Category: oil shale

Adding insult to injury, U.S. taxpayers subsidize climate-disrupting fossil fuel industry with $7 billion per year

New report breaks down public cost of supporting oil and coal

fracking rig in Colorado
Oil, gas and coal development on public lands is a bad deal for U.S. taxpayers. @bberwyn photo.

Staff Report

The as-yet barely checked use of fossil fuels is rapidly disrupting the global climate and to add insult to injury, taxpayers around the world are supporting the damage with huge subsidies, as well as tax breaks and loopholes.

A new report from watchdog groups last week helps detail exactly how that plays out in the U.S., where the subsidies may total as much as $7 billion per year. Additionally, the U.S. government is holding about $35 billion in public liabilities for drilling in public waters of the Gulf of Mexico. Continue reading “Adding insult to injury, U.S. taxpayers subsidize climate-disrupting fossil fuel industry with $7 billion per year”


Legal wrangling continues over rare oil patch plants

The rare Graham's penstemon grows primarily in the oil and gas patches of western Colorado and Utah. Photo courtesy Susan Meyer.
The rare Graham’s penstemon grows primarily in the oil and gas patches of western Colorado and Utah. Photo courtesy Susan Meyer.

Federal court says U.S. Fish and Wildlife Service must take another look at listing decision

Staff Report

There’s a new legal twist in the long-running battle over rare wildflowers in northwestern Colorado and northeastern Utah. This week, a federal court, restored Endangered Species Act protection for two species of penstemon that grow only in oil shale formations in the region.

Conservation activists won protection for the plants in 2013, when the U.S. Fish and Wildlife Service determined that 91 percent of Graham’s beardtongue populations and 100 percent of White River beardtongues were threatened by the impacts of oil and gas development. But a year later, the agency reversed course, claiming that a voluntary conservation agreement would mitigate those threats. Continue reading “Legal wrangling continues over rare oil patch plants”

USGS study shows that injecting wastewater from fracking can trigger earthquakes up to 20 miles away

Oklahoma earthquake spike definitively linked with wastewater injection.

More monitoring and mitigation needed, scientists say

By Summit Voice

FRISCO — Just a small number of wastewater injection wells associated with fossil fuel exploitation can lead to a dramatic increase in earthquakes, U.S. Geological Survey scientists concluded in a new study focusing on the spike in Oklahoma earthquakes since 2009. Wastewater injection can trigger earthquakes up to 20 miles away, the researchers found, far beyond the three-mile radius commonly used as a measure for diagnosing induced earthquakes.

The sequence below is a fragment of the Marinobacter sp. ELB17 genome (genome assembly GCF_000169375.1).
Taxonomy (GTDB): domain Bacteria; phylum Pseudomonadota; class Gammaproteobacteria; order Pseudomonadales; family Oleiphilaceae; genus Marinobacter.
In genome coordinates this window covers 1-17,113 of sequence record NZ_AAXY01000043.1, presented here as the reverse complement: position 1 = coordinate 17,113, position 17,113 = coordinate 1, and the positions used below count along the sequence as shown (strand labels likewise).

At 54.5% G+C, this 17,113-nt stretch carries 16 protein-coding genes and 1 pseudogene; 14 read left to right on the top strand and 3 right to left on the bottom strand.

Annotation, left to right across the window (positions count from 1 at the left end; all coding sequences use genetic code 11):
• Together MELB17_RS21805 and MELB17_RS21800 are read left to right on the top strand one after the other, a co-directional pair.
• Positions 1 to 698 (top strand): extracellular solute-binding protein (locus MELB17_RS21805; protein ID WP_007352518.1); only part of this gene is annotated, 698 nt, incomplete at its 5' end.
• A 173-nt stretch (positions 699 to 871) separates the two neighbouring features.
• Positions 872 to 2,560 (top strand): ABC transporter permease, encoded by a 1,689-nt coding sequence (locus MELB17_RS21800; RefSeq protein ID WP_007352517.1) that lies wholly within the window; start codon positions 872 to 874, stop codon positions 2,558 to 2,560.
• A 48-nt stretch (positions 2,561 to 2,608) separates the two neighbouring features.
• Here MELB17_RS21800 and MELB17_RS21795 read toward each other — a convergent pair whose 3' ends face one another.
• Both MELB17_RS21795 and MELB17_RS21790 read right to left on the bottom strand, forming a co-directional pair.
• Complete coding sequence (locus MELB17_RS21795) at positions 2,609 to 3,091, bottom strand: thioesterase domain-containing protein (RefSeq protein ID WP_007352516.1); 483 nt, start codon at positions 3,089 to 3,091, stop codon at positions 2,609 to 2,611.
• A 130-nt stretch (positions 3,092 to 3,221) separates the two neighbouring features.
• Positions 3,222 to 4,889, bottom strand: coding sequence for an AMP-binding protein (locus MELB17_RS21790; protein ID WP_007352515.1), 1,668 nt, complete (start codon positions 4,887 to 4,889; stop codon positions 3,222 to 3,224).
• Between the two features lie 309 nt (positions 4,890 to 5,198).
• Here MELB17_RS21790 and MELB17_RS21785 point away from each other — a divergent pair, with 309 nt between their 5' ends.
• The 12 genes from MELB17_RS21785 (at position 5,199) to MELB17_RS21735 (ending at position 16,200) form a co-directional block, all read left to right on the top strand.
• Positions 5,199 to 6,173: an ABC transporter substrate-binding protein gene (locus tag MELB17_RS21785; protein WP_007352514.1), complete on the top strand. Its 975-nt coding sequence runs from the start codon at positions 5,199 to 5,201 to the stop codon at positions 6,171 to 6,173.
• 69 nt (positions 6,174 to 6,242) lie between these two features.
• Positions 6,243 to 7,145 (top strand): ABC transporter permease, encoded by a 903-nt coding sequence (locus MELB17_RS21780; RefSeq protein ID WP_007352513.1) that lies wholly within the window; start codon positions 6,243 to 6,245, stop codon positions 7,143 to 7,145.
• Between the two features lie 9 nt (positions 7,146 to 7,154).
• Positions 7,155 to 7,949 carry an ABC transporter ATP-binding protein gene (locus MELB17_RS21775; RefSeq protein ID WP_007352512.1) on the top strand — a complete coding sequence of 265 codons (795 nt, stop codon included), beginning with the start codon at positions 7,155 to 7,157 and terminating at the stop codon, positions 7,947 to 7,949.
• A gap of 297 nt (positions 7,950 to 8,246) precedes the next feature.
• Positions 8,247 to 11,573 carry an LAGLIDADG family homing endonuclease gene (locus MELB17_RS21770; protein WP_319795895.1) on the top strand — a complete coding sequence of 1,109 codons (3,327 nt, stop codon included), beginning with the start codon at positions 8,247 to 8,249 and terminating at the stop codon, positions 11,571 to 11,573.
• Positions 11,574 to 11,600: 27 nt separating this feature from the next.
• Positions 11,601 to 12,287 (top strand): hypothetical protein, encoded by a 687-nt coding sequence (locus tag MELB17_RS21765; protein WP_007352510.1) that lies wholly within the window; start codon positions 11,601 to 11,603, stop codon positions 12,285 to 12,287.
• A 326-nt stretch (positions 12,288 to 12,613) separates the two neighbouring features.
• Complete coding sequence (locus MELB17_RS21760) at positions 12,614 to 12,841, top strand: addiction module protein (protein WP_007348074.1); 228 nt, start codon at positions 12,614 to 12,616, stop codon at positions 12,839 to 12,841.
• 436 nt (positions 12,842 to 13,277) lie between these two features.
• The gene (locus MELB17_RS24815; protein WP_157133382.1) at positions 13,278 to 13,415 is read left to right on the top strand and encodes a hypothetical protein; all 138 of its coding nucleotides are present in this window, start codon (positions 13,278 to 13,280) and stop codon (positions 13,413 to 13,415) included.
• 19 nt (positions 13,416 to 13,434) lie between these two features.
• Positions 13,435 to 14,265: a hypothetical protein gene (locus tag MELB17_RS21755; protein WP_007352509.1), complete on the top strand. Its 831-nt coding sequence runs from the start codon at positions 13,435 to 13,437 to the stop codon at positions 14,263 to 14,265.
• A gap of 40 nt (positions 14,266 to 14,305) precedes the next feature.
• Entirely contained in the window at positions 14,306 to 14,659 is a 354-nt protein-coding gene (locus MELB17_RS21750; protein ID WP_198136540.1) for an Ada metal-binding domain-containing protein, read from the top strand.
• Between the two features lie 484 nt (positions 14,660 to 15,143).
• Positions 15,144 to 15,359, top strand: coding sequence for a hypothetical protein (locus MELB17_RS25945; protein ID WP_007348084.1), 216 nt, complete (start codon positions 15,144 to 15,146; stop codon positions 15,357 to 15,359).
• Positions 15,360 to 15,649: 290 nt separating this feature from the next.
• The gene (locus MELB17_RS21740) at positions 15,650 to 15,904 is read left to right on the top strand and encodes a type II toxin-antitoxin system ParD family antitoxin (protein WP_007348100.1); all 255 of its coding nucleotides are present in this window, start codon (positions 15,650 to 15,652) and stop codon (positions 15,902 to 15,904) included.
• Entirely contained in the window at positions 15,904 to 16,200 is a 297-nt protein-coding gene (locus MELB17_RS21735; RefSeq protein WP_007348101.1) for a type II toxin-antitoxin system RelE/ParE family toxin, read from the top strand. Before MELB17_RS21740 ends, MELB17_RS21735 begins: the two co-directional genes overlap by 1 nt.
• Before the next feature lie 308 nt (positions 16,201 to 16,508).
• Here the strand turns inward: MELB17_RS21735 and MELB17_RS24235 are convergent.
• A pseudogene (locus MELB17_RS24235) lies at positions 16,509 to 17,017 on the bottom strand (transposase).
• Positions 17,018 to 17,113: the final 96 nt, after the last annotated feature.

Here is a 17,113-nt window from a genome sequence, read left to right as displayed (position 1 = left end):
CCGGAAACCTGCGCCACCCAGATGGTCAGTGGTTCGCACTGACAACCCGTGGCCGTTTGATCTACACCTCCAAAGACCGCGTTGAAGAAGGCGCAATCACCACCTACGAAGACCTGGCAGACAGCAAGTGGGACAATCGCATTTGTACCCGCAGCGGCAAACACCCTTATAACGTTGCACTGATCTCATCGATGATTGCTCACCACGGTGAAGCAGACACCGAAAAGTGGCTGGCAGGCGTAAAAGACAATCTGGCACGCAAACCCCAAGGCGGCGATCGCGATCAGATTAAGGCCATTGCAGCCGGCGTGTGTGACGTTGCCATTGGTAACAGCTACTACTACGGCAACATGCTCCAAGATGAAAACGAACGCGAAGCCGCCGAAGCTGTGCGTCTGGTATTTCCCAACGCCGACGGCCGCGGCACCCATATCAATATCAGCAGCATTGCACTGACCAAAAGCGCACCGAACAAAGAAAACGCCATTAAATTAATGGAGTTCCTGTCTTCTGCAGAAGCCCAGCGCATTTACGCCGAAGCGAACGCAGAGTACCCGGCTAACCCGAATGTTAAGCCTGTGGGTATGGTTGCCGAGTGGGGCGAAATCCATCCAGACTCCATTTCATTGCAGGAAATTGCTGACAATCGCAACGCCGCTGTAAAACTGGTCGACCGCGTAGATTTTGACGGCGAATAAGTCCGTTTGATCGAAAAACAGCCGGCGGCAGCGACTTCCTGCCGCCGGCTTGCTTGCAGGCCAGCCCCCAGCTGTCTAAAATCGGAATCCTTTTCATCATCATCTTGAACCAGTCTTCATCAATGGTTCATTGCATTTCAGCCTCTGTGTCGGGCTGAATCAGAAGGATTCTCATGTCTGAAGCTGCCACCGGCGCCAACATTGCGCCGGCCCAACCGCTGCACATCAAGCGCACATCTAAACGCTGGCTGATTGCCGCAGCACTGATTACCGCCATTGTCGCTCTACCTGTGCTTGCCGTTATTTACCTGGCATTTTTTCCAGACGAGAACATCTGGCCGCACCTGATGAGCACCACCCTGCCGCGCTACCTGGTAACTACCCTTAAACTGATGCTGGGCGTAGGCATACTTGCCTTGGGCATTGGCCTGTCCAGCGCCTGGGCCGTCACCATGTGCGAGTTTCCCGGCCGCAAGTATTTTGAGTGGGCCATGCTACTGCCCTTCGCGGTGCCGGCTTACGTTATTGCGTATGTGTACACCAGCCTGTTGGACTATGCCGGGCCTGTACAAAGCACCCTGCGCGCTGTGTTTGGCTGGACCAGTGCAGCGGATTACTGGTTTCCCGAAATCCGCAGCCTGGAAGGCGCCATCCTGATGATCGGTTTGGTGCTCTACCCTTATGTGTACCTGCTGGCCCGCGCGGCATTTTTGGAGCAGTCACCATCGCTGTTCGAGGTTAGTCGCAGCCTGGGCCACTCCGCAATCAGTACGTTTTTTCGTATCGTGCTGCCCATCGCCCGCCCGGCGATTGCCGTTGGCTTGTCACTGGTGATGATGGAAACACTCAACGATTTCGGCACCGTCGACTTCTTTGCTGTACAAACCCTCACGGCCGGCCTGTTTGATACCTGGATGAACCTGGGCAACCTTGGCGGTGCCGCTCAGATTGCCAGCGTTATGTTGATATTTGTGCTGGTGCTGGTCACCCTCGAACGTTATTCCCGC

The dramatic increase in earthquakes in central Oklahoma since 2009 is likely attributable to subsurface wastewater injection at just a handful of disposal wells. Oklahoma earthquakes constitute nearly half of all central and eastern U.S. seismicity from 2008 to 2013, many occurring in areas of high-rate water disposal, said Cornell University geophysics professor Katie Keranen, who led the study. Continue reading “USGS study shows that injecting wastewater from fracking can trigger earthquakes up to 20 miles away”

Energy: BLM to study California fracking impacts

Widespread deposits of valuable natural gas and oil in shale formations has spurred the fracking boom.

Some leasing likely to be on hold for at least a year

By Summit Voice

FRISCO — Following a legal challenge, federal officials said last week they will re-evaluate the potential impacts of fracking to public lands in California. The federal environmental study will be accompanied by a statewide independent scientific assessment of fracking in central California.

The new studies were announced after a federal court upheld a legal challenge of the  BLM’s decision to auction off about 2,500 acres of land in Monterey County to oil companies. The lawsuit was brought by the Center for Biological Diversity and the Sierra Club. Continue reading “Energy: BLM to study California fracking impacts”

Environment: Lawsuit challenges federal study on oil shale and tar sands development in Utah, Colorado and Wyoming